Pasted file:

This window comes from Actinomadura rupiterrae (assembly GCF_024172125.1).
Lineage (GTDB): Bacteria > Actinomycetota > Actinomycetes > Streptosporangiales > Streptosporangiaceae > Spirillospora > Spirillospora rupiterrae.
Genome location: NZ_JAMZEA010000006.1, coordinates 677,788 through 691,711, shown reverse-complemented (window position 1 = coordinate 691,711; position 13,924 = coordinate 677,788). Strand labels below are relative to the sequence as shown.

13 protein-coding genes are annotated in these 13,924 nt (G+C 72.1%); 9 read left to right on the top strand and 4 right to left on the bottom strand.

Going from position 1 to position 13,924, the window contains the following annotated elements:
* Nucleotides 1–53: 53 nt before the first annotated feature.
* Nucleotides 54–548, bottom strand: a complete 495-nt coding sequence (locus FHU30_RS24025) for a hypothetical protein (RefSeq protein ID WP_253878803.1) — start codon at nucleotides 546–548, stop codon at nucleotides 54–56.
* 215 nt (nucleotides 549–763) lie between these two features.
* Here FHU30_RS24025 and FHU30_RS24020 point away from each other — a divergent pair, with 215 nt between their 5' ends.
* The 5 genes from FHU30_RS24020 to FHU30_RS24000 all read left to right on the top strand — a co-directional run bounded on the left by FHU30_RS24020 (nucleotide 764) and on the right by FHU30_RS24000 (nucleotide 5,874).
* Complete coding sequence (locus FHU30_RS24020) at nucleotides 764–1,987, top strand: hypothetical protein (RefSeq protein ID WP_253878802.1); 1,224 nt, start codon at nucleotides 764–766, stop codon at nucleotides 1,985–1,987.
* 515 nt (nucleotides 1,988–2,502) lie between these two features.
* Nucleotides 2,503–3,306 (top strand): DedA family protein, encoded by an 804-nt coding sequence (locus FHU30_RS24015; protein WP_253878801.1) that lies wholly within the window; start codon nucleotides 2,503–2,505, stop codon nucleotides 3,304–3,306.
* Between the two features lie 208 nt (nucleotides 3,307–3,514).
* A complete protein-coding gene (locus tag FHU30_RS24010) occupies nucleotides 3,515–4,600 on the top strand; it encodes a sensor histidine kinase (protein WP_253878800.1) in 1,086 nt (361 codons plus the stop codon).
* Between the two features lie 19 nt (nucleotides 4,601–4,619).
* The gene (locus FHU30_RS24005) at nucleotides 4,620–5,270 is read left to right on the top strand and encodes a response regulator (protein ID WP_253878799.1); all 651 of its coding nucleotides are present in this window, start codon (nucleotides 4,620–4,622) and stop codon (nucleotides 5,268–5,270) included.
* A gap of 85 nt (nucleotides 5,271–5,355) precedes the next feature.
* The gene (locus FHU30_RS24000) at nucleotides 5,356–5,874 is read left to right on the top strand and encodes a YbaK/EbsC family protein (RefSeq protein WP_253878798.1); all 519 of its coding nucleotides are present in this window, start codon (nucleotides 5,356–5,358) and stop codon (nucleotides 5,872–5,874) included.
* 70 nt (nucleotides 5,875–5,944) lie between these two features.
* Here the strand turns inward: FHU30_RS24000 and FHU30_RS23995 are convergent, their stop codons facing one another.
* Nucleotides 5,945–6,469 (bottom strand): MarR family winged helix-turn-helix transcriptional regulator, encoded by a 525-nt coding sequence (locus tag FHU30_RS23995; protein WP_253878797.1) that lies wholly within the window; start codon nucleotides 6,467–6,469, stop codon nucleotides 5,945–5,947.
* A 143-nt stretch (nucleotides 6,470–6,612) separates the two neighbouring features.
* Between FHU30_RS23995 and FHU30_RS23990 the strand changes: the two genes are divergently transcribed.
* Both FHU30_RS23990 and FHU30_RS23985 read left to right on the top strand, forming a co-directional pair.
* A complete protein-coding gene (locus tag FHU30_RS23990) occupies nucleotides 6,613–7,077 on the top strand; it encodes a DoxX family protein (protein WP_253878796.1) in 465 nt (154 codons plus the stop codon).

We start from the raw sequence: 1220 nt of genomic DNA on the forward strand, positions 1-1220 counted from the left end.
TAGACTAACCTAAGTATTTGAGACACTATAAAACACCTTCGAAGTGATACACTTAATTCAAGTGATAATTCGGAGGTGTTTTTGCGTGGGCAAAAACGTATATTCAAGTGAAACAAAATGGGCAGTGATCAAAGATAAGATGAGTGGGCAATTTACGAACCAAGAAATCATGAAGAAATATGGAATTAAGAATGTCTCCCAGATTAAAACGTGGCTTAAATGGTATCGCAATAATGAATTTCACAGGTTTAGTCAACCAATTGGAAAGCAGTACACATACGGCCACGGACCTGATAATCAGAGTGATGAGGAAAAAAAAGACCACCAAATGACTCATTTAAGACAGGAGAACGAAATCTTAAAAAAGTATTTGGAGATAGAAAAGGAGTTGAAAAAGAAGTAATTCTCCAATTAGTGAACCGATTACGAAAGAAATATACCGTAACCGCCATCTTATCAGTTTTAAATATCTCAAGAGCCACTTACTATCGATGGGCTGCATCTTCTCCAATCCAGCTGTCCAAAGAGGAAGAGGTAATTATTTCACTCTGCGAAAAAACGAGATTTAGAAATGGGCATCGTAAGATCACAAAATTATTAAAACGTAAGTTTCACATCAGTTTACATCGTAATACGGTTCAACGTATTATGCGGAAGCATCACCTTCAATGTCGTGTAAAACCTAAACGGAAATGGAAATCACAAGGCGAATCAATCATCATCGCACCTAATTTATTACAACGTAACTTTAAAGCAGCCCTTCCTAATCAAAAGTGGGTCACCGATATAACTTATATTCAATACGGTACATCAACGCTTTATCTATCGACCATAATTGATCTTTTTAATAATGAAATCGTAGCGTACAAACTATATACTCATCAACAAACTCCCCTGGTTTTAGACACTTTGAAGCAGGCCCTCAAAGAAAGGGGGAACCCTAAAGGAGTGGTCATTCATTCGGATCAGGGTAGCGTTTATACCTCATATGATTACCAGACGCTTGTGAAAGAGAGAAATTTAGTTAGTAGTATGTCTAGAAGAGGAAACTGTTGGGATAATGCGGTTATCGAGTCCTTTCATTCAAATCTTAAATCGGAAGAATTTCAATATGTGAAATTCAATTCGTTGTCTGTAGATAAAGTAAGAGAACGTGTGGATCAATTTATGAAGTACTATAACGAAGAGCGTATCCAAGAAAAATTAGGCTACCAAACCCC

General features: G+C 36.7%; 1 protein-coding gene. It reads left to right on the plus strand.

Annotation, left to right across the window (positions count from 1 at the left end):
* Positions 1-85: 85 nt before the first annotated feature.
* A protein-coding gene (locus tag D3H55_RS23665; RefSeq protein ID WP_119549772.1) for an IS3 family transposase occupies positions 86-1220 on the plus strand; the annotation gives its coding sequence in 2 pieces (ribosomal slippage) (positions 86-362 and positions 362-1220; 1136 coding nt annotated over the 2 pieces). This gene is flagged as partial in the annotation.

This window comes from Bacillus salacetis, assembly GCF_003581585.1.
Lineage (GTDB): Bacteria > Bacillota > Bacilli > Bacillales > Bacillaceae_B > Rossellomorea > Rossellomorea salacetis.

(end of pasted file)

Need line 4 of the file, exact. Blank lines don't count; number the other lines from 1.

13 protein-coding genes are annotated in these 13,924 nt (G+C 72.1%); 9 read left to right on the top strand and 4 right to left on the bottom strand.